The new Silicon Valley?

Tech industry slowly making it way to Dripping Springs

The tech industry could slowly be creeping its way down Highway 290 toward Dripping Springs as some companies look for quieter communities where employees can raise families.

Austin has already claimed start-ups, but Dripping Springs could be home for another type of tech companies.

Two CEOs of technology companies said they moved their companies to Dripping Springs for the community-feel of the small city. Although their companies have been established in Dripping Springs for some time, they hope that tech could be a new trend in Dripping Springs in the future.

Barry Boes, CEO of Accio Data, which creates employment screening software, is a high-tech solution to background checks and consumer reporting. Boes has been operating his tech company out of Dripping Springs since 2005. Boes lived in a corner of Hays County until eight years ago when he moved to Dripping Springs. 

“I think that if tech companies or any companies of any kind are going to move to Dripping Springs, people are going to be doing it for the lifestyle. Which has a lot to do with the community atmosphere, the schools close by, minimal traffic, the kinds of things that attract a person to Dripping Springs and then their business comes with it,” Boes said.

Despite the lifestyle perks, Boes says there are also challenges to moving a tech company to Dripping Springs.

“The biggest challenge they are going to face and a reason they might overlook the city is office space. There’s just not much by way of bigger office space available,” Boes said. “I’d love to see a commercial office space built.”

Another challenge is a lack of telecommunications infrastructure.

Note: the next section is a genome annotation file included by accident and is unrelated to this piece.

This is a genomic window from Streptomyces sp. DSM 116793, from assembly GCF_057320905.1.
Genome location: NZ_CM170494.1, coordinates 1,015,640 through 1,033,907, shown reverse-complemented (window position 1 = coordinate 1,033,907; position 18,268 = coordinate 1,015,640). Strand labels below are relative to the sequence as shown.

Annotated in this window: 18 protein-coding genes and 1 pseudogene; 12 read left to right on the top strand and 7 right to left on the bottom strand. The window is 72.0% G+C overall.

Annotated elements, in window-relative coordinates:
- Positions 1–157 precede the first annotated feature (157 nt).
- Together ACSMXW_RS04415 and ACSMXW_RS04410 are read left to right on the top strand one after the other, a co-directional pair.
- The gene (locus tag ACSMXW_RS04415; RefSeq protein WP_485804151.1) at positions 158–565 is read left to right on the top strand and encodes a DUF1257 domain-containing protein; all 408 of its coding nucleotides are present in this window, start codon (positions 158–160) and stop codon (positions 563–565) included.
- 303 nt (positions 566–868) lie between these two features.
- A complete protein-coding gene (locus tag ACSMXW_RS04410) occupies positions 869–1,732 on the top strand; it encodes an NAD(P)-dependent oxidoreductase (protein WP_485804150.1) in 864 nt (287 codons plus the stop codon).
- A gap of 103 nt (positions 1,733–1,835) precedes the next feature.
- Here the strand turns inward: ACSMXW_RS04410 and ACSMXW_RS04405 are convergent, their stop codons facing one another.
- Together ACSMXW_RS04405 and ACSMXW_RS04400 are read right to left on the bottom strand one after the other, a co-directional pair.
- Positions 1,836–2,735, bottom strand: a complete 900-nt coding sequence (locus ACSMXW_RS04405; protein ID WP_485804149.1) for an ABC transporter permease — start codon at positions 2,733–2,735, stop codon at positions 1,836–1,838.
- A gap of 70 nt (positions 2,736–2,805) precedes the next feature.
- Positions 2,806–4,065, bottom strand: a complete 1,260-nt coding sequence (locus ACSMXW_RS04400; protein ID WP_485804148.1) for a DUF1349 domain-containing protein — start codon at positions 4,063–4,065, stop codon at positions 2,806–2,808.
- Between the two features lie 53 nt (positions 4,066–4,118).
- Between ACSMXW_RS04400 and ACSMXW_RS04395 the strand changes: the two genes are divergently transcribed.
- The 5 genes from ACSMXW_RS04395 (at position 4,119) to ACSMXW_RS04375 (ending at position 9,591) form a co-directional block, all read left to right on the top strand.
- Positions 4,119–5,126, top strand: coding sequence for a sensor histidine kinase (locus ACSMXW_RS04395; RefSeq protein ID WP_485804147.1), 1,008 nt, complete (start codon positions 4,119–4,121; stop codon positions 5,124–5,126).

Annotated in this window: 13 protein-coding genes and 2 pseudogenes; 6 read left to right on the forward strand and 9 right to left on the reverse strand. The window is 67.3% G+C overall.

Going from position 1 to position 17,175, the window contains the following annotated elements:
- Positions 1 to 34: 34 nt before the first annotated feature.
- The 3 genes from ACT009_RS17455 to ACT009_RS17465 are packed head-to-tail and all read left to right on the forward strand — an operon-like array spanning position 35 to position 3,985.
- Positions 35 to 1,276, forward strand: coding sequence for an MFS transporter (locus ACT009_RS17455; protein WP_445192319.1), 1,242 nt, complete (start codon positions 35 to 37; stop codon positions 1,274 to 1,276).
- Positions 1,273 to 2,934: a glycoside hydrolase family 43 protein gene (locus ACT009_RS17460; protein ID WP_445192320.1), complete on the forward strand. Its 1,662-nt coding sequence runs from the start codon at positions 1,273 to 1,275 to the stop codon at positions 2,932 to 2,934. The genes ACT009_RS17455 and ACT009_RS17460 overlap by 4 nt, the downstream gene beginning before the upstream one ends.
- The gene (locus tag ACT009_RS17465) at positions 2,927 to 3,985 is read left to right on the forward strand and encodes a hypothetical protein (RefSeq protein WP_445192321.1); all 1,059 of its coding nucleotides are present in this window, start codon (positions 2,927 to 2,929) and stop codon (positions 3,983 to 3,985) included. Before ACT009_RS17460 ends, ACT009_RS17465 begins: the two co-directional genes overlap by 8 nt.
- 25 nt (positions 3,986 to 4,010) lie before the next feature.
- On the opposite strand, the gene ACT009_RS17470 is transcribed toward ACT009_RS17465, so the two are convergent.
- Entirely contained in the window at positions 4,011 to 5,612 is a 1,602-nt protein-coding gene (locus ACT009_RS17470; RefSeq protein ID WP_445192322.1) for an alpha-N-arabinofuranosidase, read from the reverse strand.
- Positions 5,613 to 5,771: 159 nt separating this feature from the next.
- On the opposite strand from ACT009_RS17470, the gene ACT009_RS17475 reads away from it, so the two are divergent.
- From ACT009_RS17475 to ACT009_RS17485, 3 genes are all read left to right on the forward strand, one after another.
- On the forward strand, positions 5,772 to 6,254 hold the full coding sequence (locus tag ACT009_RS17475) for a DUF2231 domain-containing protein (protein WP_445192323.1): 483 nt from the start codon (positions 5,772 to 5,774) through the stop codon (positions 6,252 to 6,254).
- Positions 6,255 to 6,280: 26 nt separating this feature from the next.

“Those are the negatives people have to deal with. But the attraction is for people who are rising in their careers, are young middle-aged, are starting a family, and they want to move somewhere like Dripping Springs, and then they have to commute to Austin and it’s awful,” Boes said.

It’s the young, middle-aged demographic moving to Dripping Springs that could become excellent employees, Boes said. Out of about 20 employees, Boes says a third of them live in either Dripping Springs or the extraterritorial jurisdiction (ETJ). Roughly half of them live along the U.S. 290 corridor on the way to Austin, while the rest live in southwest Austin and commute.

It was those positive quality of life attributes that led Rick Miller, CEO and owner of Rick Miller and Associates, a company that develops hardware and software for products and apps, to move his business to the Dripping Springs area roughly 20 years ago. 

Miller, originally from Chicago, said “something” told him Austin was an ideal place to relocate.

Miller lived in Austin working in the tech industry for a short time, but eventually moved out to Dripping Springs because he liked the environment and he wanted to find a good place to raise his kids.

Although technology is still a growing industry in Dripping Springs, there are still a handful of already established companies in the area.

Although the Dripping Springs Chamber of Commerce has not seen too much tech growth, Director of Membership Susan Kimball said she could see why people might find it attractive.

“A lot of people move here because of the school district and the school district is growing and Dripping Springs is growing,” Kimball said. “I only know of a handful of tech businesses in this area, but I think it might just be a natural progression for this type of industry to spread from Austin.”

Boes agrees the growth Dripping Springs is experiencing could be a factor for bringing more tech companies to the area.

“When people come [to Dripping Springs]they bring business with them. So certainly the growth in Dripping Springs is going to result in growth in business. It will happen faster if we get better infrastructure, but it’s going to happen either way,” Boes said.

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